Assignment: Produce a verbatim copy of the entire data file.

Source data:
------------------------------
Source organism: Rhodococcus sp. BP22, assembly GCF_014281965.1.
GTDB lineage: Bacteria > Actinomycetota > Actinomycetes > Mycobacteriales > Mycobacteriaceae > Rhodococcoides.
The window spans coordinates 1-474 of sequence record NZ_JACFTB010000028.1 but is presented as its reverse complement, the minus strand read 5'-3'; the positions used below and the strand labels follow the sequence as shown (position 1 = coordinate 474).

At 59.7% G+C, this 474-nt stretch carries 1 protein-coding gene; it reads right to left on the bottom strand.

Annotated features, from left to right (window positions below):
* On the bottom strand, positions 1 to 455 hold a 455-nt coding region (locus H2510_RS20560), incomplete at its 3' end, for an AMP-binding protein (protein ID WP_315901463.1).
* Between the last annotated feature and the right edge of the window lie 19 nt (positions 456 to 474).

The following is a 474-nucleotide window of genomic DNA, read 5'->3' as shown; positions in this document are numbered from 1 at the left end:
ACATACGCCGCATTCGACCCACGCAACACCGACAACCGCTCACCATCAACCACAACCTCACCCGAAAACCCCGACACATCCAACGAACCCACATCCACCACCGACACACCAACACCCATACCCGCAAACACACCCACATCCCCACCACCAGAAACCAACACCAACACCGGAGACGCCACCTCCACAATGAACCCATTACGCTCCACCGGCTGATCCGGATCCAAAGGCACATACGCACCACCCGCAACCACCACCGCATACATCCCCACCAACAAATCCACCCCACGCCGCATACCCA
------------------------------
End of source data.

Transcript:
Source organism: Rhodococcus sp. BP22, assembly GCF_014281965.1.
GTDB lineage: Bacteria > Actinomycetota > Actinomycetes > Mycobacteriales > Mycobacteriaceae > Rhodococcoides.
The window spans coordinates 1-474 of sequence record NZ_JACFTB010000028.1 but is presented as its reverse complement, the minus strand read 5'-3'; the positions used below and the strand labels follow the sequence as shown (position 1 = coordinate 474).

At 59.7% G+C, this 474-nt stretch carries 1 protein-coding gene; it reads right to left on the bottom strand.

Annotated features, from left to right (window positions below):
* On the bottom strand, positions 1 to 455 hold a 455-nt coding region (locus H2510_RS20560), incomplete at its 3' end, for an AMP-binding protein (protein ID WP_315901463.1).
* Between the last annotated feature and the right edge of the window lie 19 nt (positions 456 to 474).

The following is a 474-nucleotide window of genomic DNA, read 5'->3' as shown; positions in this document are numbered from 1 at the left end:
ACATACGCCGCATTCGACCCACGCAACACCGACAACCGCTCACCATCAACCACAACCTCACCCGAAAACCCCGACACATCCAACGAACCCACATCCACCACCGACACACCAACACCCATACCCGCAAACACACCCACATCCCCACCACCAGAAACCAACACCAACACCGGAGACGCCACCTCCACAATGAACCCATTACGCTCCACCGGCTGATCCGGATCCAAAGGCACATACGCACCACCCGCAACCACCACCGCATACATCCCCACCAACAAATCCACCCCACGCCGCATACCCA